The Commission’s Policy Report asserts that the country must invest in developing systems of assessment that provide timely, constructive information to help students accelerate their acquisition of those competencies and teachers to personalize instruction.
Named after its Chairperson, Dr. Edmund W. Gordon — one of the nation’s foremost scholars on education issues such as assessment, the achievement gap, and the interactions between teaching and learning and an emeritus professor at Yale University and Teachers College, Columbia University — the Commission was established by Educational Testing Service (ETS) to honor Dr. Gordon’s long and distinguished career and with the purpose of providing guidance for the future of the field. The Commission operates independently of ETS.
“Our conviction is that while the field of measurement in education has established a splendid history primarily directed at the measurement of education, the future of assessment in education will depend on the field’s capacity to pursue assessment for education,” Dr. Gordon said.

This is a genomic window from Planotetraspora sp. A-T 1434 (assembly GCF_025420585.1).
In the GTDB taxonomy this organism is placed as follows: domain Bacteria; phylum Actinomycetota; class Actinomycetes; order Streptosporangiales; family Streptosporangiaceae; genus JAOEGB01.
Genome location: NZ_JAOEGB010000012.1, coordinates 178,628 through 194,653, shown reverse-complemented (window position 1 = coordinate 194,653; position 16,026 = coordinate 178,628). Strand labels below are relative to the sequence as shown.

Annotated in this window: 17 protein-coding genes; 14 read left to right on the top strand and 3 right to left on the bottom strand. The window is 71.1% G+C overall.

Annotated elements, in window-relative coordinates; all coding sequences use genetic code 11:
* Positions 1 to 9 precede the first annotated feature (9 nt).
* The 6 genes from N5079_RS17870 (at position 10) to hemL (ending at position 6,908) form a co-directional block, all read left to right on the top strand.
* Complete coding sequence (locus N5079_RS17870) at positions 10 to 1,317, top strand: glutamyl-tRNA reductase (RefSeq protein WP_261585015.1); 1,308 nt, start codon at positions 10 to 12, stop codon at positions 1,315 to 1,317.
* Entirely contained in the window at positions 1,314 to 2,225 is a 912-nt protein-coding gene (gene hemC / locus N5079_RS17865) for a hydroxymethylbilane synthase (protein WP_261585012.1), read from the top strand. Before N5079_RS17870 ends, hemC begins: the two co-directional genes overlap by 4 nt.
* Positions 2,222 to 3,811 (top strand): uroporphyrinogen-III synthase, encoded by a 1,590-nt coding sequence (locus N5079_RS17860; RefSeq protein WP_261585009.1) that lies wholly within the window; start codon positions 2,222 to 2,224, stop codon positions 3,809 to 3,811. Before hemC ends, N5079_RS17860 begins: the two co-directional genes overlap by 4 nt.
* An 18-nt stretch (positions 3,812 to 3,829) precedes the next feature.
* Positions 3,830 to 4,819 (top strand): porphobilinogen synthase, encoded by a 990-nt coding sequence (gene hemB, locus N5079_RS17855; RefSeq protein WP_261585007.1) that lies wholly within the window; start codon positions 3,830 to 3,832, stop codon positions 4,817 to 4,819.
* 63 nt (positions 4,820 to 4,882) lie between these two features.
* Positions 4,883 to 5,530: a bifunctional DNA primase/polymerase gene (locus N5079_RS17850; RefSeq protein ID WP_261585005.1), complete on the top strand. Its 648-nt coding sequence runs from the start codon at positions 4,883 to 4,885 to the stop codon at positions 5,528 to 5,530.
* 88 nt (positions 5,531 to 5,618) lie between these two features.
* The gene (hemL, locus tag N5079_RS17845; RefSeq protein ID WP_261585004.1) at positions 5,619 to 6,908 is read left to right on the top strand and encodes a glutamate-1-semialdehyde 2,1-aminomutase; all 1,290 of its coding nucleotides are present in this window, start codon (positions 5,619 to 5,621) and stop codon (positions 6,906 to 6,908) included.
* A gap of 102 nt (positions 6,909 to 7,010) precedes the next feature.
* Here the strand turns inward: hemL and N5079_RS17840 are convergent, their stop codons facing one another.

Although there is much more research to be done, the Commission members are optimistic about the potential of digital games and simulations to combine learning and assessment. “I am really interested in ways that technology can dramatically change both what we assess and how we assess it and also our ability to make assessment more productive for teachers and others to use,” said Jim Pellegrino, Liberal Arts & Sciences Distinguished Professor, Distinguished Professor of Education, Co-Director of the Learning Sciences Research Institute at the University of Illinois at Chicago who Co-Chaired the Commission.
Commission members recognize that accountability for performance will continue to be an important aspect of educational policy, but their report argues: “Accountability must be achieved in a way that supports high quality teaching and learning. It must be remembered that at their core, educational assessments are statements about what educators, state policy makers, and parents want their students to learn and, in a larger sense, become. What we choose to assess will end up being the focus of classroom instruction.”